April 2012 Newsletter



After several delays and postponements, on March 31, 2012, the MUPC (Massachusetts Uniform Probate Code) G.L. c. 190B, took effect. According to Chief Justice Paula Carey of the Probate & Family Court, the code will "dramatically alter probate and estate administration practice in Massachusetts." Most of the prior laws relating to probate law have been repealed, replaced by the Code, consisting of some one hundred fifty (150) pages. There are new court forms, procedures, and revised filing fees involved, and anyone filing probate and/or estate matters should be aware of significant changes. Cases filed prior to March 31, 2012, may require filing supplemental forms. Anyone concerned as to how the Code impacts the status of any probate matter should refer to Amended Standing Order 5-11, which relates to estate cases pending as of March 31, 2012. The Probate and Family Court Department has posted information and notices regarding the Standing Order 5-11, the MUPC, the Code, forms, instructions, and reference materials on their website. Forms and information may also be found at the Plymouth Probate & Family Court website.


Friday, May 11, 2012, Paula, Rachel, and Attorney Ryan will be attending an all-day seminar on the MUPC in Taunton, MA. The seminar, sponsored by MCLE (Continuing Legal Education), includes a faculty composed of numerous Probate & Family Court judges, court personnel, and attorneys.


Please note that while Attorney Ryan and staff will be at the seminar that day, the office will be open for regular business. Our former legal intern, Melaney Hodge, will be in the office to assist clients, and answer all telephone calls.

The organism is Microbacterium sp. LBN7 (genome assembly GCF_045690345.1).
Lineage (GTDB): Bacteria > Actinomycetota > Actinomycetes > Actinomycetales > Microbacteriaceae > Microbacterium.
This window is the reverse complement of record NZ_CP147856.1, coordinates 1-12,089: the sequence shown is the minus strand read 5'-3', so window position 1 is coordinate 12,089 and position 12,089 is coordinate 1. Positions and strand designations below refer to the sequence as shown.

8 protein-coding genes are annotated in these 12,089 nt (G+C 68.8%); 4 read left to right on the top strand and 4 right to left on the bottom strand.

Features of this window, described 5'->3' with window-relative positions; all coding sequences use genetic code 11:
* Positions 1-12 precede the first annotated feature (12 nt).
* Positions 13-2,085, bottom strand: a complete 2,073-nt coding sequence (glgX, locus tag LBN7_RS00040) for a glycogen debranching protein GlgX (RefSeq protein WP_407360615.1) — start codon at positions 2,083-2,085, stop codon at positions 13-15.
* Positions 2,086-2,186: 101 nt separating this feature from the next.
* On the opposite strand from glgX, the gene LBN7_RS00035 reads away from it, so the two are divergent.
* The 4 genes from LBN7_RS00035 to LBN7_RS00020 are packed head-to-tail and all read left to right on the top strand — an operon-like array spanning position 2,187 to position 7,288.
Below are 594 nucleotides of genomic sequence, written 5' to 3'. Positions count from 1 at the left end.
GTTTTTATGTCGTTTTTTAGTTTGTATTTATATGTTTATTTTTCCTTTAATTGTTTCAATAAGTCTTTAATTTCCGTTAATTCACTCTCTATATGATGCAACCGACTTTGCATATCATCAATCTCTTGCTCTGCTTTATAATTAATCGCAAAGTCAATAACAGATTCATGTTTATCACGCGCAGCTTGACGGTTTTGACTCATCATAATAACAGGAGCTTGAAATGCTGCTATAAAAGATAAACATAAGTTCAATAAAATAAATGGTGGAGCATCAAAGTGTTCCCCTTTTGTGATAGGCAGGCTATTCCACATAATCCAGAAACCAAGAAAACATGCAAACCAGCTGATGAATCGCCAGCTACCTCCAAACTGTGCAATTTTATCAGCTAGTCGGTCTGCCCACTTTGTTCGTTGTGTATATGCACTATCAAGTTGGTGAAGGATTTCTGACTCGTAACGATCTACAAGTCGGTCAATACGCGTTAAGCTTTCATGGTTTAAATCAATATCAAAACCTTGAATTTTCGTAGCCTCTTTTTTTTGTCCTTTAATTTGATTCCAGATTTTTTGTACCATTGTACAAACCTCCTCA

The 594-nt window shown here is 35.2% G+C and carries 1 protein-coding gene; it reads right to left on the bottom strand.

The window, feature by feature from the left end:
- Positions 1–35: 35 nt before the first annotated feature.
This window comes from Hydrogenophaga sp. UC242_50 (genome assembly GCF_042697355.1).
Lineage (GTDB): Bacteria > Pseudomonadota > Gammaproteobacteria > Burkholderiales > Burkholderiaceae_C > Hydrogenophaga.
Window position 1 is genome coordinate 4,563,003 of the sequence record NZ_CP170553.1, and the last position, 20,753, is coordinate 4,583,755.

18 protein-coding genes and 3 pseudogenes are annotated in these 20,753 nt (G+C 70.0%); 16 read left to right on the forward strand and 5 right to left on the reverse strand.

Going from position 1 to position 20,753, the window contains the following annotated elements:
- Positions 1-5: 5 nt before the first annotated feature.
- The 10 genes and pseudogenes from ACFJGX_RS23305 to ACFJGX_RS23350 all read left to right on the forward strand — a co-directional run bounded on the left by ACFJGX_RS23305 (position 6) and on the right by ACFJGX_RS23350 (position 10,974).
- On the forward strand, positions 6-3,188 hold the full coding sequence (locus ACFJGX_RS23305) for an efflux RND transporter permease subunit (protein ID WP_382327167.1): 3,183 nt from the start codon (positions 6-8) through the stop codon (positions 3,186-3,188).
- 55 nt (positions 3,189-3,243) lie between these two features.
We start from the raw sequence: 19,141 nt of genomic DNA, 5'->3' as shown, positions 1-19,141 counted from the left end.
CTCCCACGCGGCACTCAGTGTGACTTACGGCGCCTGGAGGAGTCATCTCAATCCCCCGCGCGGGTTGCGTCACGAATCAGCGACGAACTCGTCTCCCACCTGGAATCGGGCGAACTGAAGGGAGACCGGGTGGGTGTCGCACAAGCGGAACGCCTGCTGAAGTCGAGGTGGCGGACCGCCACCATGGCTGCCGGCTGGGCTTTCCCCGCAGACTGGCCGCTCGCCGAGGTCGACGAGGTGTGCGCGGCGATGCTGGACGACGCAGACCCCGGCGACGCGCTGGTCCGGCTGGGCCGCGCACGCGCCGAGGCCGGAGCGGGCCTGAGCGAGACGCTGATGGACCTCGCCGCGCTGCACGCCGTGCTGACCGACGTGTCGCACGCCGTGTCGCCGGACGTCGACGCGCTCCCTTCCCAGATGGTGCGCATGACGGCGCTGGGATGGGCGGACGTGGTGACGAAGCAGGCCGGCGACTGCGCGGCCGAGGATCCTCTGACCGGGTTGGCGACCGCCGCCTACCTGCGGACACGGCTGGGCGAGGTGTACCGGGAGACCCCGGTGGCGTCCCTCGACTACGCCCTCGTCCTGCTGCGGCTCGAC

In a January 2012 Appeals Court decision, Mary Moe, a mentally ill person appealed from an order of a Probate Court judge appointing her parents as guardians for the purpose of consenting to the extraordinary procedures of abortion and sterilization.  Moe, thirty-two years old, mentally ill, suffers from schizophrenia and/or schizoaffective disorder and bipolar mood disorder, and has been hospitalized numerous times for mental illness.  Moe was pregnant, and the Department of Mental Health filed a petition to have Moe's parents appointed as temporary guardians for purposes of consenting to an abortion.  Citing "several and substantial delusional beliefs," the judge found Moe incompetent to make a decision about an abortion and a guardian ad litem (GAL) was appointed to investigate the issue of substituted judgment, G.L. 190B, ยง 5-306A, and to submit a written report.  After an investigation, the GAL concluded on a substituted judgment analysis that Moe would decide against an abortion if she were competent.  Without conducting a hearing, the judge concluded to the contrary, ordering Moe's parents be appointed as co-guardians and that Moe could be "coaxed, bribed, or even enticed ... by ruse" into a hospital where she would be sedated, and an abortion performed.  Sua sponte, and without notice, the judge directed that any medical facility that performed the abortion should also sterilize Moe at the same time "to avoid this painful situation from recurring in the future."  The Appeals Court reversed the lower court's order directing Moe's sterilization, as the required procedural requirements had not been met.  The Court also vacated the portion of the order requiring Moe to undergo an abortion and remanded the case for a proper evidentiary inquiry and decision on the issue of substituted judgment.